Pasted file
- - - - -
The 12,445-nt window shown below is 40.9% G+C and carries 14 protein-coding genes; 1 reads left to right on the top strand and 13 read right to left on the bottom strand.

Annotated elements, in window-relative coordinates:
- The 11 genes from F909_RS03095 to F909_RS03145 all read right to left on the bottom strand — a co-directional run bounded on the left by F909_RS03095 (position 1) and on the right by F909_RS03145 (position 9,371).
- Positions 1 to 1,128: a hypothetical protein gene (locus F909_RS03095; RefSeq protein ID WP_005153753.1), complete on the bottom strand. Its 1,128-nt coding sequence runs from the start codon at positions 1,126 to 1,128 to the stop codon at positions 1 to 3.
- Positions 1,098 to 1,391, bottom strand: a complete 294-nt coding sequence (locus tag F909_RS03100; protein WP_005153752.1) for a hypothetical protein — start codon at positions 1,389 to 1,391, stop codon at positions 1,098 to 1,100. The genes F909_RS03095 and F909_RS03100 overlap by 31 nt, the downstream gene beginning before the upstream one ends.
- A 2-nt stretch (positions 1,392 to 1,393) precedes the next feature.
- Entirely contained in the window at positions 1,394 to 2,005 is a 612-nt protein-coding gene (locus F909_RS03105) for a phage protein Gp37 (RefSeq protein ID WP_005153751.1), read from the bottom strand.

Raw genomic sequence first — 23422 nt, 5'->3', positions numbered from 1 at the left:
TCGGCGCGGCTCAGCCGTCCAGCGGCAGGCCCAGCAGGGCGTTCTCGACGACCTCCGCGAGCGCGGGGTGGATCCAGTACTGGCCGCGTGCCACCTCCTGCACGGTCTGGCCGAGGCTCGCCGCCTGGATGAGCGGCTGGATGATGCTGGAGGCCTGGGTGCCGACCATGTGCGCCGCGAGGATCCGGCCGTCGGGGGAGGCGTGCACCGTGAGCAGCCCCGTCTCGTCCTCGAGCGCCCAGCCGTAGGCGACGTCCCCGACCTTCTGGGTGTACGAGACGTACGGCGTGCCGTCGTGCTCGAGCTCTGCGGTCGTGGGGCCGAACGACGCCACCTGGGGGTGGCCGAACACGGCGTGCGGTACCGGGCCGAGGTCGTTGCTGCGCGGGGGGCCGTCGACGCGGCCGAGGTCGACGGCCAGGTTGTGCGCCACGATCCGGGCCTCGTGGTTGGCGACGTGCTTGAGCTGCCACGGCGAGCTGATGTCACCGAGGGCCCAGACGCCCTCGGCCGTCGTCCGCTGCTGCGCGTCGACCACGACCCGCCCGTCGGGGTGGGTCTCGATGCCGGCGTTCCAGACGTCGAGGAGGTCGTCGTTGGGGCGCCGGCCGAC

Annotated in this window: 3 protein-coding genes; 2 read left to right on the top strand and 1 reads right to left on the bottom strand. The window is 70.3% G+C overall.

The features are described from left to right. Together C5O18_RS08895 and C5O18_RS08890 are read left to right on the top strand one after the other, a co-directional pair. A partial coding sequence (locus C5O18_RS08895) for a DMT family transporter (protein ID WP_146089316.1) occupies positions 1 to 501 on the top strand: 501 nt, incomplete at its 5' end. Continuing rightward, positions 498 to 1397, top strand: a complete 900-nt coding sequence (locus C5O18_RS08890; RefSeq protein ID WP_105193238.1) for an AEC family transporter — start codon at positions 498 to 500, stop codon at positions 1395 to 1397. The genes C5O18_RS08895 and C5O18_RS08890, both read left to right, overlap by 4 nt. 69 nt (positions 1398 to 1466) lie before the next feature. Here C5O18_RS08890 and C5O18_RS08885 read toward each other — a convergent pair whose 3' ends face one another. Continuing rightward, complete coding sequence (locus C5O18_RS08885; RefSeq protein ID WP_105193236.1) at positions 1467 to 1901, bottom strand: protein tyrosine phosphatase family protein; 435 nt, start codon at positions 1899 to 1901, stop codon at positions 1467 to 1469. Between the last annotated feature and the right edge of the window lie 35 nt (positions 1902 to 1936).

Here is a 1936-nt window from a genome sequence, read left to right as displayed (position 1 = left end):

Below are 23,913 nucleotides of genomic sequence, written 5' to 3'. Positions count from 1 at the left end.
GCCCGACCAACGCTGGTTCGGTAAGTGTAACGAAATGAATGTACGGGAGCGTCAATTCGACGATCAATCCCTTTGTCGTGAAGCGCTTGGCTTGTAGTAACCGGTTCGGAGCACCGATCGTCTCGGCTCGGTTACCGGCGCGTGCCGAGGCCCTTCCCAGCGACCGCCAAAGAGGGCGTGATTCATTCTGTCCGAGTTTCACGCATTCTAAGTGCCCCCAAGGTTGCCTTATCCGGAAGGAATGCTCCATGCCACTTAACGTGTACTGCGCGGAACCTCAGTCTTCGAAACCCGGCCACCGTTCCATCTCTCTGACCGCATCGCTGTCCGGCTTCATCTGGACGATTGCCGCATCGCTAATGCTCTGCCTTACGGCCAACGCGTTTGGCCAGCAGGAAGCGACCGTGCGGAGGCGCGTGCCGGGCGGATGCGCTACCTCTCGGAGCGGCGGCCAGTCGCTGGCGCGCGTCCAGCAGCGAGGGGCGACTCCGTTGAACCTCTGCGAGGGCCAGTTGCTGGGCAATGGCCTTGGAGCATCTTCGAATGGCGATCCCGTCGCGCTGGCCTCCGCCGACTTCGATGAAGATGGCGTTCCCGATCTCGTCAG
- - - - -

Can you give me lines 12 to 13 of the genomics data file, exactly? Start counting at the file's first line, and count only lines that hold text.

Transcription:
Here is a 1936-nt window from a genome sequence, read left to right as displayed (position 1 = left end):

Below are 23,913 nucleotides of genomic sequence, written 5' to 3'. Positions count from 1 at the left end.